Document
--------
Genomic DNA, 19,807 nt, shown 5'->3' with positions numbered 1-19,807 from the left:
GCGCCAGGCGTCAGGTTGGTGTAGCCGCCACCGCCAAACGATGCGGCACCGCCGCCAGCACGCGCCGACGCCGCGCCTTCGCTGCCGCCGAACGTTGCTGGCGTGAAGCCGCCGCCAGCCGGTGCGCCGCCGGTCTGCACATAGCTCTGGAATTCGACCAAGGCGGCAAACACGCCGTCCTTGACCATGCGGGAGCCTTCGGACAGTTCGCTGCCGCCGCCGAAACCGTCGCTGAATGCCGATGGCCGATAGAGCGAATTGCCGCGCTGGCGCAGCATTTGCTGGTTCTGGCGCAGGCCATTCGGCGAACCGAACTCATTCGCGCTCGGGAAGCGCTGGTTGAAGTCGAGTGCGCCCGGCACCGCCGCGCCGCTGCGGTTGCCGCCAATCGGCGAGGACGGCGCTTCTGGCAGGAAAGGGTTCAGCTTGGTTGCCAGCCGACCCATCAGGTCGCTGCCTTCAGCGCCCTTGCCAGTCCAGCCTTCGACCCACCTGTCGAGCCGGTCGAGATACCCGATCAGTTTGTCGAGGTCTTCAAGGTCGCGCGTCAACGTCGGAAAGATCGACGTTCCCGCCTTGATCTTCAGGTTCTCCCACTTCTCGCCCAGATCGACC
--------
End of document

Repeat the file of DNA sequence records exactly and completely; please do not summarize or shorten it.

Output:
Genomic DNA, 19,807 nt, shown 5'->3' with positions numbered 1-19,807 from the left:
GCGCCAGGCGTCAGGTTGGTGTAGCCGCCACCGCCAAACGATGCGGCACCGCCGCCAGCACGCGCCGACGCCGCGCCTTCGCTGCCGCCGAACGTTGCTGGCGTGAAGCCGCCGCCAGCCGGTGCGCCGCCGGTCTGCACATAGCTCTGGAATTCGACCAAGGCGGCAAACACGCCGTCCTTGACCATGCGGGAGCCTTCGGACAGTTCGCTGCCGCCGCCGAAACCGTCGCTGAATGCCGATGGCCGATAGAGCGAATTGCCGCGCTGGCGCAGCATTTGCTGGTTCTGGCGCAGGCCATTCGGCGAACCGAACTCATTCGCGCTCGGGAAGCGCTGGTTGAAGTCGAGTGCGCCCGGCACCGCCGCGCCGCTGCGGTTGCCGCCAATCGGCGAGGACGGCGCTTCTGGCAGGAAAGGGTTCAGCTTGGTTGCCAGCCGACCCATCAGGTCGCTGCCTTCAGCGCCCTTGCCAGTCCAGCCTTCGACCCACCTGTCGAGCCGGTCGAGATACCCGATCAGTTTGTCGAGGTCTTCAAGGTCGCGCGTCAACGTCGGAAAGATCGACGTTCCCGCCTTGATCTTCAGGTTCTCCCACTTCTCGCCCAGATCGACC